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Governor Christie with Ohio State football coach Urban Meyer at the NBA Finals game in Cleveland last Thursday.

Governor's Christie's ticket for Game 3 of the NBA Finals in Cleveland last Thursday was paid for by his national fundraising PAC, but the actual cost of the prized seat behind the Cavaliers bench won't be known for months.

Christie attended the game as part of a series of fundraising meetings in the state that day in his role as honorary chairman of Leadership Matters for America PAC, the group paying for his trips to key presidential voting states, a spokeswoman said Tuesday.

It was that committee that paid Christie's way into the game since he was meeting potential donors at the event, the spokeswoman said.

How much money Christie will have to launch and sustain his presumed presidential campaign is an open question for him as former Florida Gov. Jeb Bush and billionaire Donald Trump officially entered the race this week, bringing the total of declared GOP candidates to 12.

And Christie's appearance last week in prime seats at the nationally televised playoff game served as a potential reminder of his other visits to high-profile sporting events that drew unwanted attention. This year, the governor's office had to disclose, amid media questions, that Dallas Cowboys owner Jerry Jones had paid for Christie and members of his family to attend playoff games.

On Tuesday, Christie's political team declined to answer questions about who was with him at these fundraising meetings. Samantha Smith, the spokeswoman for Leadership Matters, would say only that Christie was meeting with potential donors at the NBA game last week.

Courting Cavs' owner

The owner of the Cleveland Cavaliers, Dan Gilbert, is a GOP donor who has in the past supported U.S. Rep. Rodney Frelinghuysen, R-Harding, House Speaker John Boehner of Ohio and former House Minority Leader Eric Cantor. Last year, Gilbert gave $32,400 to the Republican National Committee and $15,000 to the National Republican Congressional Committee. Christie's attendance at the game, first reported by the

National Journal last week, came as the governor is courting donors like Gilbert ahead of an anticipated presidential run.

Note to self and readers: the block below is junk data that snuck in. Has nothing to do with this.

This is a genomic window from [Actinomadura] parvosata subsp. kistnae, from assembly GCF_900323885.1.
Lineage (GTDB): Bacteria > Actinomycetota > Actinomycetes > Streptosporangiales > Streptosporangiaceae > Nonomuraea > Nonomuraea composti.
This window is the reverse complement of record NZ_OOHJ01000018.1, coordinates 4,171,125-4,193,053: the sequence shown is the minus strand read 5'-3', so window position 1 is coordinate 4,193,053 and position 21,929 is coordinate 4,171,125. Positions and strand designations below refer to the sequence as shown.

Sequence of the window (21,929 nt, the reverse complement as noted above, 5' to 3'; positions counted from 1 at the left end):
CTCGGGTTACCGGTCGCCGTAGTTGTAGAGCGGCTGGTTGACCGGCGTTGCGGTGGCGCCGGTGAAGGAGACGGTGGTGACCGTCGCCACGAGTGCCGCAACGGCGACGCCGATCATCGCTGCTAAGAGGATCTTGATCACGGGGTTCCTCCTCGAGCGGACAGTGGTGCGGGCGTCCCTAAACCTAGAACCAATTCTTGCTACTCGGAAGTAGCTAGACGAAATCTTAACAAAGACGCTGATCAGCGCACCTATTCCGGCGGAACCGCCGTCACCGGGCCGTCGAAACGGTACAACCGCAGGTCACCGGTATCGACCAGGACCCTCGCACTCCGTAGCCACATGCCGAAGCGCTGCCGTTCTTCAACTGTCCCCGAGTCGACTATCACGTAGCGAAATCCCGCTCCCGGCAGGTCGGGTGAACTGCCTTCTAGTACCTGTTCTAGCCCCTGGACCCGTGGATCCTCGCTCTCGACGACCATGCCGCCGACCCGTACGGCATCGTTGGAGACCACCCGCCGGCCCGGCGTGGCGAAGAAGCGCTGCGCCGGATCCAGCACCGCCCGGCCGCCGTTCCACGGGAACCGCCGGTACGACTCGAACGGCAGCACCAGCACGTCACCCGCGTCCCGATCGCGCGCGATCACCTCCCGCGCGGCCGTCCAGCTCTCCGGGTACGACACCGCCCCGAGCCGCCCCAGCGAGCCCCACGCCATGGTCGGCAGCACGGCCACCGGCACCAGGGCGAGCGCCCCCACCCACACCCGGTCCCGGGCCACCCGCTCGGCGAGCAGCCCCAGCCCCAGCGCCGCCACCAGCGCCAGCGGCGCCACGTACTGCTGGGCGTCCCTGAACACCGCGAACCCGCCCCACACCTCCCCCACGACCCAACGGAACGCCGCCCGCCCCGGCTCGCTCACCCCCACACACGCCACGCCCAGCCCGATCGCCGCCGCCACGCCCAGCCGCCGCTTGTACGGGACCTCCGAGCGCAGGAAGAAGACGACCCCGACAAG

But how much that ticket - a seat behind the Cavaliers' bench - cost and whether the Leadership Matters for America PAC paid for anyone else to attend the game won't be made public until the July 31 Federal Election Commission filing deadline. Cavaliers representatives declined to comment Tuesday about the cost and availability of the ticket.

With a race to secure donors amid a crowded Republican field, that filing deadline will also reveal whether the PAC that has been supporting Bush will reach its reported goal of $100 million, and how much other declared candidates like Sens. Rand Paul of Kentucky, Marco Rubio of Florida and Ted Cruz of Texas have raised as candidates and through political committees backing them.

Christie has said he intends to announce his decision on whether he'll run this month, but in the meantime he's been raising money for Leadership Matters, a committee that has allowed him to hire staff and hold events in crucial early voting states - including town-hall meetings, like the one he's holding in New Hampshire on Thursday.

At the game last week, Christie was seated alongside Ohio State football coach Urban Meyer, who led the Buckeyes to the national championship in January.

Ben Dworkin, director of the Rebovich Institute for New Jersey Politics, said while Christie's appearances alongside Jones brought unwanted attention, Christie's attendance at last week's game in a presidential swing state may have been "worth far more than the price of a ticket."

"In this kind of early free-for-all environment, getting publicity is one of the most important things," Dworkin said of Christie being seen alongside the beloved Ohio State coach.

On Monday the governor held a fundraiser in New Jersey for Sen. Chuck Grassley of Iowa, and on Tuesday he went to New Haven for a Connecticut Leadership PAC fundraiser.

Staff Writers Charles Stile and Steve Popper contributed to this article. Email:

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